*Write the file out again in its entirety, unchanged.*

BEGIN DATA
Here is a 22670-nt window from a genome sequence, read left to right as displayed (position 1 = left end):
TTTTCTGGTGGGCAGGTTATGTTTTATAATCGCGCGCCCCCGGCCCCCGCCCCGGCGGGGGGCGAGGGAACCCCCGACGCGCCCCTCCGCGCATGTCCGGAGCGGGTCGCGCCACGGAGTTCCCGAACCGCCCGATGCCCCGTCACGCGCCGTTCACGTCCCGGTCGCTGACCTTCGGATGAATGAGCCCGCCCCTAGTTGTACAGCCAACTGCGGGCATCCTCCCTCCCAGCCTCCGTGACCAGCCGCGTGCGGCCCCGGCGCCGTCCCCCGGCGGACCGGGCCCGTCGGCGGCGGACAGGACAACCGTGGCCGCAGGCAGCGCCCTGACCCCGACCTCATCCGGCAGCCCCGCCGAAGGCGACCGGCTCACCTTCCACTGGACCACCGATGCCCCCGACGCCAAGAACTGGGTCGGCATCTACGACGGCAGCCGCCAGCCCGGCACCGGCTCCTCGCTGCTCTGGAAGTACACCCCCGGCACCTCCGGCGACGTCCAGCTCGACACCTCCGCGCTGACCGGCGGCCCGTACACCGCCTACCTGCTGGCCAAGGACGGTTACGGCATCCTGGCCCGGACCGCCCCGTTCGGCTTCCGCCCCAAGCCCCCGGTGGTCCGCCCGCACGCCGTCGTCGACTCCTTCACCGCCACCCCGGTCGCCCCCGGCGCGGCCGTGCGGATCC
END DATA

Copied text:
Here is a 22670-nt window from a genome sequence, read left to right as displayed (position 1 = left end):
TTTTCTGGTGGGCAGGTTATGTTTTATAATCGCGCGCCCCCGGCCCCCGCCCCGGCGGGGGGCGAGGGAACCCCCGACGCGCCCCTCCGCGCATGTCCGGAGCGGGTCGCGCCACGGAGTTCCCGAACCGCCCGATGCCCCGTCACGCGCCGTTCACGTCCCGGTCGCTGACCTTCGGATGAATGAGCCCGCCCCTAGTTGTACAGCCAACTGCGGGCATCCTCCCTCCCAGCCTCCGTGACCAGCCGCGTGCGGCCCCGGCGCCGTCCCCCGGCGGACCGGGCCCGTCGGCGGCGGACAGGACAACCGTGGCCGCAGGCAGCGCCCTGACCCCGACCTCATCCGGCAGCCCCGCCGAAGGCGACCGGCTCACCTTCCACTGGACCACCGATGCCCCCGACGCCAAGAACTGGGTCGGCATCTACGACGGCAGCCGCCAGCCCGGCACCGGCTCCTCGCTGCTCTGGAAGTACACCCCCGGCACCTCCGGCGACGTCCAGCTCGACACCTCCGCGCTGACCGGCGGCCCGTACACCGCCTACCTGCTGGCCAAGGACGGTTACGGCATCCTGGCCCGGACCGCCCCGTTCGGCTTCCGCCCCAAGCCCCCGGTGGTCCGCCCGCACGCCGTCGTCGACTCCTTCACCGCCACCCCGGTCGCCCCCGGCGCGGCCGTGCGGATCC